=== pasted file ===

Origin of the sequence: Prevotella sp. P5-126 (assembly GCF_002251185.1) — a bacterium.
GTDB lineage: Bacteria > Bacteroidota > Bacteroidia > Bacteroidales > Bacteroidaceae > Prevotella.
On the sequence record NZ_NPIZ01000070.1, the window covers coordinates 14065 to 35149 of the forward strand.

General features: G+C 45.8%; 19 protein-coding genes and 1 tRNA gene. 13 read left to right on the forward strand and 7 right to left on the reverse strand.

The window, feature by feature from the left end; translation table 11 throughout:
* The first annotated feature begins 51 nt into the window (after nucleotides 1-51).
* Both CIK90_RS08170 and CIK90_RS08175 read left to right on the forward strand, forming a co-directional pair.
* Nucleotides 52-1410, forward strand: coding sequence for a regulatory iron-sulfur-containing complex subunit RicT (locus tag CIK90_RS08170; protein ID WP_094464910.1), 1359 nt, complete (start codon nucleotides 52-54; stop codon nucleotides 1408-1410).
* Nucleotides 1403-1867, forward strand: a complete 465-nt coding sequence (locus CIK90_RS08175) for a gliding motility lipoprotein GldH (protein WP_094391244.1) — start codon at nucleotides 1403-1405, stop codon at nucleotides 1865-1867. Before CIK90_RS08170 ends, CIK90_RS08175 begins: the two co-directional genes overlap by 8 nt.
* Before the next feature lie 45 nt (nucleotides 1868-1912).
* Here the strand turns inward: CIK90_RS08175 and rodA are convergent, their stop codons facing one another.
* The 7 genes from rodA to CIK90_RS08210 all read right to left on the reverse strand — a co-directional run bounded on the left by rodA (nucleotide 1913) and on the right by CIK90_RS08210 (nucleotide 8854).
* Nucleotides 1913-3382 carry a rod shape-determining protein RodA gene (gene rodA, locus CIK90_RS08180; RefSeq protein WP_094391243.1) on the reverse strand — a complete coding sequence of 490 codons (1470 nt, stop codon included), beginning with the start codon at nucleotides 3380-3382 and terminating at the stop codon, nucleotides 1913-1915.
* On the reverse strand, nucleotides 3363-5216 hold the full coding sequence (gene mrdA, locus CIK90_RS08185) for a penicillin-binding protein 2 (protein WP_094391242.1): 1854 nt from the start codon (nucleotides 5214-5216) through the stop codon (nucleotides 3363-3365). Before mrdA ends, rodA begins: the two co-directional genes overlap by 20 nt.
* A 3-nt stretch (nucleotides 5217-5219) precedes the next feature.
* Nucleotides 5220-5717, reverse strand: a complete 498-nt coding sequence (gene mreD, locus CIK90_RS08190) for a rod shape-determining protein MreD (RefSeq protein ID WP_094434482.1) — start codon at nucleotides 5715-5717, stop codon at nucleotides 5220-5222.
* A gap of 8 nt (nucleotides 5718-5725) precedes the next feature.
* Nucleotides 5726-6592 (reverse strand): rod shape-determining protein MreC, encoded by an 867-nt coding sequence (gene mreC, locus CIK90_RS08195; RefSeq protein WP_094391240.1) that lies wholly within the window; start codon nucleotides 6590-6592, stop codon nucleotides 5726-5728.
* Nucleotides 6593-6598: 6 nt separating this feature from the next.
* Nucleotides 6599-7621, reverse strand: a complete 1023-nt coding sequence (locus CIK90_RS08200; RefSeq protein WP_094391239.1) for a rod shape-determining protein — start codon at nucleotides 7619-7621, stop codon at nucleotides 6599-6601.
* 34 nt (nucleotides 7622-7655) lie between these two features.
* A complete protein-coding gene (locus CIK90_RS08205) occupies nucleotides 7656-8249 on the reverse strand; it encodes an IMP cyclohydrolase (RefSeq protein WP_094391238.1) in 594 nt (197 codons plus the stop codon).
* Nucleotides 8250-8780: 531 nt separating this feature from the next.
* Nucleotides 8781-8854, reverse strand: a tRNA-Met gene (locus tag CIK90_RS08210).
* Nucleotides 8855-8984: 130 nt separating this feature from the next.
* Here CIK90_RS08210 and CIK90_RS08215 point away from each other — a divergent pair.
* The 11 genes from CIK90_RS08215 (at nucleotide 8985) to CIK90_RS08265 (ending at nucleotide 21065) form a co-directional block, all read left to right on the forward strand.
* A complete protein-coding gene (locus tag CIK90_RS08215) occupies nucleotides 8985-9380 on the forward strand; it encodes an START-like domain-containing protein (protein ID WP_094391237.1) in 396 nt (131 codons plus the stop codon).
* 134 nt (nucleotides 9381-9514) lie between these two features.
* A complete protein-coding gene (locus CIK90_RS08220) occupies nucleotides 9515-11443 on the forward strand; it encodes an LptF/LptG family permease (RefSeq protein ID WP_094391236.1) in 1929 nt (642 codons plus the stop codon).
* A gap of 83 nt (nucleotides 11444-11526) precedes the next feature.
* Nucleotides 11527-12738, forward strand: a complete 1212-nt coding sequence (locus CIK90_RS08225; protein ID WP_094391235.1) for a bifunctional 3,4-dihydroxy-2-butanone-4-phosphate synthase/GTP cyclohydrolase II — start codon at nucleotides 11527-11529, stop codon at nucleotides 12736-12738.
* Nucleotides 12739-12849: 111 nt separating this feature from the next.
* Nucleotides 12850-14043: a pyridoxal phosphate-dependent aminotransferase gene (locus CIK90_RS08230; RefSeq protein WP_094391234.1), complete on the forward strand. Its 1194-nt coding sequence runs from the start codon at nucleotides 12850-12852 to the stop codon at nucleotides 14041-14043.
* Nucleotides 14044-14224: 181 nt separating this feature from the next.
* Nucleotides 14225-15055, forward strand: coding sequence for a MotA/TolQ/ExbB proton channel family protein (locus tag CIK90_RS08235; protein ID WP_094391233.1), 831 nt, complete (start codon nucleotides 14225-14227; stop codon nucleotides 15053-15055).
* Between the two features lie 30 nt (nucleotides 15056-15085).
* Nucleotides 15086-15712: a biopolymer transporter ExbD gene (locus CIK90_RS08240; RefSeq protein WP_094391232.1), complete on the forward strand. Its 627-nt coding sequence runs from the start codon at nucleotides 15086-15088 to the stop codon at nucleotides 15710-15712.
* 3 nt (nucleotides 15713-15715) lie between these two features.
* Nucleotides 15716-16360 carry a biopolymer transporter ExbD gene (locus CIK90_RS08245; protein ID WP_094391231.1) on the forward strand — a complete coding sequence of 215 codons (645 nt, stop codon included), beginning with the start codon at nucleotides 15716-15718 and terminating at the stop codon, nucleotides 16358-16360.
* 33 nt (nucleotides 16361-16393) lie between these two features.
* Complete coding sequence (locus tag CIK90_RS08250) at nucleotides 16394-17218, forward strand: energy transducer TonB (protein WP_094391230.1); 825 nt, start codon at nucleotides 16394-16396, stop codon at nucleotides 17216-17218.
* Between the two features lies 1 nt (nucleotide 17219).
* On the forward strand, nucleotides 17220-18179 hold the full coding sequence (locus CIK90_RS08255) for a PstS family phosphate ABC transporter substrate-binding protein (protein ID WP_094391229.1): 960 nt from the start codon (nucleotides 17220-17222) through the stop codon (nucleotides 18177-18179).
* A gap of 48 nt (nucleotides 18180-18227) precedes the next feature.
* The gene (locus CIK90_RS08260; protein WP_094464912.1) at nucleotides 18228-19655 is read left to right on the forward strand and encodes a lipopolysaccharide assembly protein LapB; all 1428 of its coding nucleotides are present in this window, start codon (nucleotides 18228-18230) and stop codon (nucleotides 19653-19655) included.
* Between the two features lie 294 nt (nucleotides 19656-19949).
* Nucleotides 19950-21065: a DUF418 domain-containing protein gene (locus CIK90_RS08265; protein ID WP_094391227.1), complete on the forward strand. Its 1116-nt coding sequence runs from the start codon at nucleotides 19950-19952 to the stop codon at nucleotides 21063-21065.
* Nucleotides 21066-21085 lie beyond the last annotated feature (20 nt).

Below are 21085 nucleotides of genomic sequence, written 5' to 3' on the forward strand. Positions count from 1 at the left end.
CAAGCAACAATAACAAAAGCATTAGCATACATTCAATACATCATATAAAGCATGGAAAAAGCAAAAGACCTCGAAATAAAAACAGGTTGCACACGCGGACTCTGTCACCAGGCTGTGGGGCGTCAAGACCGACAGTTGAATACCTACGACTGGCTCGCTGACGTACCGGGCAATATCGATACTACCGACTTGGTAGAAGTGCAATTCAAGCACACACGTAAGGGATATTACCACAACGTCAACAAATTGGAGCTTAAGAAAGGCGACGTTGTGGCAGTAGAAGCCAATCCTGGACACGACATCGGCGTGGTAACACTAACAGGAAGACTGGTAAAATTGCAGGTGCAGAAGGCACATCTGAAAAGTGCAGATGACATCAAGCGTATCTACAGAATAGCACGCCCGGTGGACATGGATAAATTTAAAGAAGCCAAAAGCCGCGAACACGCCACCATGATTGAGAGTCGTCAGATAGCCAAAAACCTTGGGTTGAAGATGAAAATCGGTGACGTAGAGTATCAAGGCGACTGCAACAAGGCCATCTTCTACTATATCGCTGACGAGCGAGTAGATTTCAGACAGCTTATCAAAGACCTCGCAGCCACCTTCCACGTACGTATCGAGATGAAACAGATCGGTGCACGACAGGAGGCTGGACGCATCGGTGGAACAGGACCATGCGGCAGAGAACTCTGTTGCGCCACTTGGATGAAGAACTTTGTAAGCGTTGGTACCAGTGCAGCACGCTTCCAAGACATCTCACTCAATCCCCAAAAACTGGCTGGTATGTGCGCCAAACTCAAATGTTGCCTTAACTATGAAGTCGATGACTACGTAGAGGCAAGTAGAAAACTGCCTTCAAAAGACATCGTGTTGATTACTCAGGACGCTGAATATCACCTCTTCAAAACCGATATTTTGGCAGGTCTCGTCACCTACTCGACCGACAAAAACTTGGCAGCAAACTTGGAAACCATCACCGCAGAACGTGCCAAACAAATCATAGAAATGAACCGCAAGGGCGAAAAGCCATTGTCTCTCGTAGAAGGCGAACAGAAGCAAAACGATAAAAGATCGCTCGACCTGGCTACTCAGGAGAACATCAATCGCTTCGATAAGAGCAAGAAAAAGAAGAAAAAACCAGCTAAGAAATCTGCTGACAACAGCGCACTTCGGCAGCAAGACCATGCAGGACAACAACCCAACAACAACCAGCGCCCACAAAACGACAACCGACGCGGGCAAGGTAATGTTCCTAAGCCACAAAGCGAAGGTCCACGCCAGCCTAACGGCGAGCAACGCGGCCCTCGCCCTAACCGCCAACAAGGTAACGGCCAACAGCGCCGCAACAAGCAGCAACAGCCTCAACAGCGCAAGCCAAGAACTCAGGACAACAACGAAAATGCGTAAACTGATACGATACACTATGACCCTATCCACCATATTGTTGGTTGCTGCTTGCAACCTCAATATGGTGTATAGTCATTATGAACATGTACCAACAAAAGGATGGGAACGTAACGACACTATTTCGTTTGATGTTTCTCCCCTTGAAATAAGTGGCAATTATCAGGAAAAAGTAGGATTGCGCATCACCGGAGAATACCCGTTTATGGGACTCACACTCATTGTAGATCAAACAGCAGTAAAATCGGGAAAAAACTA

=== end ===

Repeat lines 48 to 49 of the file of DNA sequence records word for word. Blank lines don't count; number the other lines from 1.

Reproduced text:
* Nucleotides 19950-21065: a DUF418 domain-containing protein gene (locus CIK90_RS08265; protein ID WP_094391227.1), complete on the forward strand. Its 1116-nt coding sequence runs from the start codon at nucleotides 19950-19952 to the stop codon at nucleotides 21063-21065.
* Nucleotides 21066-21085 lie beyond the last annotated feature (20 nt).